Is Silver Undervalued

Posted by in Silver Bullion Blog on April 18, 2015 Comments off

..."the view from the top is incredible!"

…”the view from the top is incredible!” Photo credit:eriktorner via photopin cc

I decisively dislike sensationalism and exaggeration. For this reason, I am naturally skeptical when I hear experts say that silver is probably the most undervalued asset class on earth. Is there truth in this claim, or is this merely an exaggeration?

After much reading and research, it seems to me that the statement is not an embellishment at all. For example, the silver price is way below the inflation-adjusted price in terms of the price peak reached over thirty years ago. In January 1980, the silver price reached an all-time high of just under $50.oo per ounce. This price inflation adjusted over thirty years would mean a silver price of over $125.00 per ounce today.

But there is a catch: the $125 figure is calculated by using present-day US government CPI formula. John Williams of Shadow Government Statisticsrecently applied the CPI formula from January 1980 (when CPI formulas were somewhat more credible) to the $48.70 silver price in 2011 for a more accurate and credible inflation-adjusted representation. According to him, silver would need to hit $568 per ounce to match its 1980 equivalent (http://www.gold-eagle.com/article/time-admit-gold-peaked-2011).

Admittedly, the 1980 peak silver price was a bubble type blow-off top. Such a pronounced price adjustment is unlikely to occur in the short term without some sort of a globally significant geopolitical or economic black swan event. However, a price revisit merely to the previous $50.00 peak of April 2011 would mean a 140% price increase from the current price level of just under $20.00 per ounce. To put this into context of the South African Rand, a return to the previous high around $48.00 would mean that an American Silver Eagle, which is currently selling for R315.oo per oz, would cost you over R700 (without considering the Rand/Dollar exchange variable a few years ahead). According to many experts, that is no pipe dream; it is merely a question of when.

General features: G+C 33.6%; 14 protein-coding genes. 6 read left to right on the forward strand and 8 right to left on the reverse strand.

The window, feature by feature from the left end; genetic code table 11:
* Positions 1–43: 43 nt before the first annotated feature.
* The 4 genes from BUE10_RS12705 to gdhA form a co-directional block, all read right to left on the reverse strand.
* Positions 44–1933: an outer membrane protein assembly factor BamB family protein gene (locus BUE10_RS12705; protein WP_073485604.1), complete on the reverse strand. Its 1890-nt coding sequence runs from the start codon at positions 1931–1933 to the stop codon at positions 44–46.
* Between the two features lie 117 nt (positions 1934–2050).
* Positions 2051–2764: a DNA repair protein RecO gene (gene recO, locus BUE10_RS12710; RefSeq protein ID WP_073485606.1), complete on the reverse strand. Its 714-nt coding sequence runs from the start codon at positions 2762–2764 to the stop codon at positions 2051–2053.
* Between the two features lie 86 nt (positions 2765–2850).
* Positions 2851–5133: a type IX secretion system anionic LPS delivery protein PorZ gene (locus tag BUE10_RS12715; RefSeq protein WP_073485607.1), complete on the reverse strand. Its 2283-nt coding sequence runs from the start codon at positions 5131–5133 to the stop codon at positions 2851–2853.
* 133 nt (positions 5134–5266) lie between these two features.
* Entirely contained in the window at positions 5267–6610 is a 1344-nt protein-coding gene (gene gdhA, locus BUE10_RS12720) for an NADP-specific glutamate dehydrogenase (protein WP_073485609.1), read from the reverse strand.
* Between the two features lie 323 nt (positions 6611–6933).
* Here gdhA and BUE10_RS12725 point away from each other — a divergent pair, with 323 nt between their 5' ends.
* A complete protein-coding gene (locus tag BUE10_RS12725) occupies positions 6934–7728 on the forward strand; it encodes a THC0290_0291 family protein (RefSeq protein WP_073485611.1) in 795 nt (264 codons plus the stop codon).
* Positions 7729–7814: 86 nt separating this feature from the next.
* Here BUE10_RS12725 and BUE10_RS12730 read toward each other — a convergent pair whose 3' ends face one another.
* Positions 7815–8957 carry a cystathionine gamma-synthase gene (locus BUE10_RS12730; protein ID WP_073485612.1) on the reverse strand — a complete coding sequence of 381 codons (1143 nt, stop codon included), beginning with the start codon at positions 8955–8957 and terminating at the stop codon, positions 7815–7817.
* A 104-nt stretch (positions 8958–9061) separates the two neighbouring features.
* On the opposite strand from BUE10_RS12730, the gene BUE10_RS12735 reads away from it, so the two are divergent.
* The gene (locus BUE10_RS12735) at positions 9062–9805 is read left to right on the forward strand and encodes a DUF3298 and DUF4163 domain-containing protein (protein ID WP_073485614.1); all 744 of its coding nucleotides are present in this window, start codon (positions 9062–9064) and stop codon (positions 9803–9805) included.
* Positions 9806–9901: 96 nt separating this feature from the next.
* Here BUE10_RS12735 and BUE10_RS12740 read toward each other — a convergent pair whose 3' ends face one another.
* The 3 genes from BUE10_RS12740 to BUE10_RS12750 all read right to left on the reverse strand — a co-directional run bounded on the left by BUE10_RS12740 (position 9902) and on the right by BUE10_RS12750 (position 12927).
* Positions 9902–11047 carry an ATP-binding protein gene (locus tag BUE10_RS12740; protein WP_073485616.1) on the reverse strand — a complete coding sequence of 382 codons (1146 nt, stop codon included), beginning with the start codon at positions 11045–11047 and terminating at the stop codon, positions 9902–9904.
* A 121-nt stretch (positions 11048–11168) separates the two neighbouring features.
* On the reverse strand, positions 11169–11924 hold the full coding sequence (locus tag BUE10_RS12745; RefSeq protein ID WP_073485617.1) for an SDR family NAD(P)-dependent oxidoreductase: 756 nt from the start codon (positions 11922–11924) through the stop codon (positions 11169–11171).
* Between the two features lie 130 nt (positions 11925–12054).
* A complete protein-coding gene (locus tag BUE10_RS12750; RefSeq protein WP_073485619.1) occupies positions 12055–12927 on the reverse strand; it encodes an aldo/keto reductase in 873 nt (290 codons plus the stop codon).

One ounce of silver can be bought for less than it costs to mine it. To say that silver is undervalued is therefore an understatement. Theodore Butler fromSilverseek.com expressed this same sentiment, writing that ‘silver is the cheapest investment asset to own and that it is likely destined, therefore, to be the best investment opportunity over time.’ In his article, he backs up his conclusions with research notes and some excellent charts showing silver’s relative value to other benchmarks like gold, platinum, copper, crude oil, Dow Jones Industrial Average, the US Dollar Index, and the 10 year US Treasury note (http://www.silverseek.com/commentary/worlds-most-undervalued-asset-13135). It is worth taking the time to read this piece.

In a nutshell, the price of silver does indeed seem exceeding undervalued and is set to resume its upward price run after a painful year of consolidation. Silver is merely catching its breath at base camp and will soon be on its way up Mount Everest. And those who made the climb in 2011 say, the view from the top is incredible